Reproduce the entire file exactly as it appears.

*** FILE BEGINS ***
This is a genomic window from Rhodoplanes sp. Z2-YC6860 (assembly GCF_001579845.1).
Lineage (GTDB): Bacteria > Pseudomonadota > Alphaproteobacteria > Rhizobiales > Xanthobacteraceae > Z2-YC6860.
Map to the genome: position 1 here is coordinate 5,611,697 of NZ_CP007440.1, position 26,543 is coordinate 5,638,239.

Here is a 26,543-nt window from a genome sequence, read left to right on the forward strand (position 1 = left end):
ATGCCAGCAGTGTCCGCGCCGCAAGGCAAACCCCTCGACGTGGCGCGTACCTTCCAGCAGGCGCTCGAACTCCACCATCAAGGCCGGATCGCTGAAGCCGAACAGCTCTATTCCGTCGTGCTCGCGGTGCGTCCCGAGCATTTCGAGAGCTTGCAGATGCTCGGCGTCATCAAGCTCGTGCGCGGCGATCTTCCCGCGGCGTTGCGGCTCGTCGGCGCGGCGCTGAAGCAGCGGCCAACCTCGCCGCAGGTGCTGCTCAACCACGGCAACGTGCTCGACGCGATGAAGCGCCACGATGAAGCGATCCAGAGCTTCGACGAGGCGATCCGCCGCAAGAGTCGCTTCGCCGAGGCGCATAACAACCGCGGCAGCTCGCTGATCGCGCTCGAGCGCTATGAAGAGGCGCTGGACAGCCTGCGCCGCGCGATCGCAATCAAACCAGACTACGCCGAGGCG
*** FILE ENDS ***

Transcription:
This is a genomic window from Rhodoplanes sp. Z2-YC6860 (assembly GCF_001579845.1).
Lineage (GTDB): Bacteria > Pseudomonadota > Alphaproteobacteria > Rhizobiales > Xanthobacteraceae > Z2-YC6860.
Map to the genome: position 1 here is coordinate 5,611,697 of NZ_CP007440.1, position 26,543 is coordinate 5,638,239.

Here is a 26,543-nt window from a genome sequence, read left to right on the forward strand (position 1 = left end):
ATGCCAGCAGTGTCCGCGCCGCAAGGCAAACCCCTCGACGTGGCGCGTACCTTCCAGCAGGCGCTCGAACTCCACCATCAAGGCCGGATCGCTGAAGCCGAACAGCTCTATTCCGTCGTGCTCGCGGTGCGTCCCGAGCATTTCGAGAGCTTGCAGATGCTCGGCGTCATCAAGCTCGTGCGCGGCGATCTTCCCGCGGCGTTGCGGCTCGTCGGCGCGGCGCTGAAGCAGCGGCCAACCTCGCCGCAGGTGCTGCTCAACCACGGCAACGTGCTCGACGCGATGAAGCGCCACGATGAAGCGATCCAGAGCTTCGACGAGGCGATCCGCCGCAAGAGTCGCTTCGCCGAGGCGCATAACAACCGCGGCAGCTCGCTGATCGCGCTCGAGCGCTATGAAGAGGCGCTGGACAGCCTGCGCCGCGCGATCGCAATCAAACCAGACTACGCCGAGGCG